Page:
The opportunity to carry out his experiments was seized by Dr M’Gonigle, with admirable foresight, in 1927. As a result of a survey carried out in 1919, it was decided to demolish a slum area, known as the “Housewife Lane area”, and to transfer its whole population to a new block of model dwellings, to be called the Mount Pleasant estate. The demolished area was part of a large slum, too large to be transferred as a whole. Its division into two parts was made along a purely arbitrary geographical line, and the inhabitants left behind, 1,298 people, in the “Riverside area”, formed an almost perfect control to the 710 individuals moved to Mount Pleasant. Nor, as we shall see, was the fate of the controls so unfortunate as to cause anyone of tender social conscience to resent their compulsory scientific service.

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The main fact emerging among several others of great interest concerns the respective death-rates of the two populations. Figures for these are obtainable for each of the five years 1927-1932, and they are also given for each of the preceding five years. In all cases the crude and the “standardised” death-rates are both given, but only the latter will be considered here.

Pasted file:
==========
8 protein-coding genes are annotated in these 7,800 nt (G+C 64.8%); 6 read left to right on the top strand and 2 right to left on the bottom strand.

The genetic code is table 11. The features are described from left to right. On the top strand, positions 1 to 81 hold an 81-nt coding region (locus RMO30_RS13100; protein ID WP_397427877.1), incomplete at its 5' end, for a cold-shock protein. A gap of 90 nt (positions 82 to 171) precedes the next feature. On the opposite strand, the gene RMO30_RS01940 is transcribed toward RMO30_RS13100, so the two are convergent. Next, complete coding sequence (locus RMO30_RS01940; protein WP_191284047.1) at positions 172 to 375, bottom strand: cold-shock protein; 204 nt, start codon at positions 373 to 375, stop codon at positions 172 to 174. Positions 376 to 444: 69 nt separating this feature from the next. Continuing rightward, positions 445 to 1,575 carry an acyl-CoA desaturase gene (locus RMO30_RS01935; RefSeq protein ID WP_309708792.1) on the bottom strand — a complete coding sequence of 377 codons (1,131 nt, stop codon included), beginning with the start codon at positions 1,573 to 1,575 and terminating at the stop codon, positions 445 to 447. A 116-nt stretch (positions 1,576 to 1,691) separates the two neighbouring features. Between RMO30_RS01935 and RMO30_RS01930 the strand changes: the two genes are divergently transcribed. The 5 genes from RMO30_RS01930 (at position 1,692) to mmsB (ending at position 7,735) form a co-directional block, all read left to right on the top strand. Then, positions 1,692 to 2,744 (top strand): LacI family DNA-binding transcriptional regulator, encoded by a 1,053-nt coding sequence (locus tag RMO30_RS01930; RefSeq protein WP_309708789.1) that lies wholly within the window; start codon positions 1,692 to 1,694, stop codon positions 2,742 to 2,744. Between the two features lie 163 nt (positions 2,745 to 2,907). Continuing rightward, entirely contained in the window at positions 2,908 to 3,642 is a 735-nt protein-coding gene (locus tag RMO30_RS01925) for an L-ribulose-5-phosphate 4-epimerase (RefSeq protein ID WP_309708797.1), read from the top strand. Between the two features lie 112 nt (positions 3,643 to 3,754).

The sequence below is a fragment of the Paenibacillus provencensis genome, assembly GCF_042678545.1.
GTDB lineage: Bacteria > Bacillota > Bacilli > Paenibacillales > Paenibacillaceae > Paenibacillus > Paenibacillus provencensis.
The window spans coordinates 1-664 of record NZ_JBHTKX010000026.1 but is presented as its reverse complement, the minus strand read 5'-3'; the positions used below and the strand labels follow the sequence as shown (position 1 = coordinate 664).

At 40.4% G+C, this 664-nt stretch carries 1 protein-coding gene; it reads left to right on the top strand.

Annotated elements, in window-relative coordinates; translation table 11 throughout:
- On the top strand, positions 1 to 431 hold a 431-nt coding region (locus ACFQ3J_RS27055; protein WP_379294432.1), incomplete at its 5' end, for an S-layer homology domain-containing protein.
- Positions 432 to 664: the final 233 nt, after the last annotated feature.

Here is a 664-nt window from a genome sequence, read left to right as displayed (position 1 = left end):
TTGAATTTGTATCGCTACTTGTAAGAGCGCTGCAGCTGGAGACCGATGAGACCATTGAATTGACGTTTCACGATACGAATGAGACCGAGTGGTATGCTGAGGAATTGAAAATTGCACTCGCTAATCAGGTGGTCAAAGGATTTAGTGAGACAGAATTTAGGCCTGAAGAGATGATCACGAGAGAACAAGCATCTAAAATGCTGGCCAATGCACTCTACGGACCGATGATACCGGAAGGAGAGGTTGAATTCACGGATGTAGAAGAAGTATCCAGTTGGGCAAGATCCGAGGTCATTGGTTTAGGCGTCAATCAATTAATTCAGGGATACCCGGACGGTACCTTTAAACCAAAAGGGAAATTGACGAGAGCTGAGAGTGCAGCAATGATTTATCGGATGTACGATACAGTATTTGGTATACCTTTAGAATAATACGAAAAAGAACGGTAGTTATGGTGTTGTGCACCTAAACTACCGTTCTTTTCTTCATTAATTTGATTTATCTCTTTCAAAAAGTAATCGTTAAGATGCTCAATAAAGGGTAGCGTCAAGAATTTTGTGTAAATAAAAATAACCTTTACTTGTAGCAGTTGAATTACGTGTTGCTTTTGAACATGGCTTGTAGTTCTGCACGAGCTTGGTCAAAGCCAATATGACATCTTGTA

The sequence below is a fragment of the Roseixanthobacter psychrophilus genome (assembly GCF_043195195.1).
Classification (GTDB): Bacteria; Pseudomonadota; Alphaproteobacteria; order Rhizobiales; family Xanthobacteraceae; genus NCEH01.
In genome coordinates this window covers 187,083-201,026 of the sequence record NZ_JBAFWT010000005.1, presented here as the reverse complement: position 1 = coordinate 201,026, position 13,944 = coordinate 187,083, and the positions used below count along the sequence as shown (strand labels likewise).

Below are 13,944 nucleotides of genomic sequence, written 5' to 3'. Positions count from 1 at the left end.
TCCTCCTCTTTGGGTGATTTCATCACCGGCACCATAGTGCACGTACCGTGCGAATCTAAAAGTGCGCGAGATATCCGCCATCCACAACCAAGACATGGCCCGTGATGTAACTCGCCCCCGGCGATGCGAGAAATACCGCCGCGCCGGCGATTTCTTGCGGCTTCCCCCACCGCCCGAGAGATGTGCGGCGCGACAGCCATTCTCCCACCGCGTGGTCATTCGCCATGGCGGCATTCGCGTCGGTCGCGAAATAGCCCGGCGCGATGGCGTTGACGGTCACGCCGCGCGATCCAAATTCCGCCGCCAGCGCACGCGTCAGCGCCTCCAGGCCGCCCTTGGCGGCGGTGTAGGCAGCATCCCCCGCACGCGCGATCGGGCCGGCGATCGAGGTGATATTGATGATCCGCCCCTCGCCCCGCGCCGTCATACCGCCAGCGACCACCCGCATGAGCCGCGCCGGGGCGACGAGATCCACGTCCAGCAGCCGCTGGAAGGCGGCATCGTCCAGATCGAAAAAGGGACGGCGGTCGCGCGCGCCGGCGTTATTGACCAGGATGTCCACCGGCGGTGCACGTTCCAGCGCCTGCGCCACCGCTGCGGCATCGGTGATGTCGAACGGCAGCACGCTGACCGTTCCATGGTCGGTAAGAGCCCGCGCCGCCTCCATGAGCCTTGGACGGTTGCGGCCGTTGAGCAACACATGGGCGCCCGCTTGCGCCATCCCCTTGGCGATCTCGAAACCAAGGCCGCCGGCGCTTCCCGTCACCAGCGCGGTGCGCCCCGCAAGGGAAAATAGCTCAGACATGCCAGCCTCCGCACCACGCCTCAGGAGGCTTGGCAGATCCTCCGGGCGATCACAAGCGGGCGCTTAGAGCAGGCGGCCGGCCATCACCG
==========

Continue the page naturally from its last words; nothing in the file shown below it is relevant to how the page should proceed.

Stockton-on-Tees, with a population of just under 70,000, had, for the two periods in question, average death-rates of 12.32 (1923-1927) and 12.07 (1928-1931) per thousand; the corresponding figures for the whole of England and Wales were 10.48 and 10.30. In the Riverside area the average death-rate fell slightly from 26.10 (1923-1927) to 22.78 (1928-1932). But the transferred population, whose death-rate in the Housewife Lane area had been 22.91 (1923-1927), has been dying 50 per cent faster in the hygienic Mount Pleasant estate, where the average death-rate rose to 33.55 (1928-1932). All the other populations tabulated, in England and Wales, in Durham County, in the borough of Stockton-on-Tees, and in the Riverside area slum, show a decreased death-rate during the same period.

This increased death-rate is not due to an increase in infant mortality, in which Mount Pleasant shows a definite improvement over the Housewife Lane area. It is associated almost entirely with a percentage increase in the number of deaths from measles, cancer, heart conditions, bronchitis and pneumonia – three of them, it will be noted, definitely of infective origin, despite the immeasurably improved housing conditions.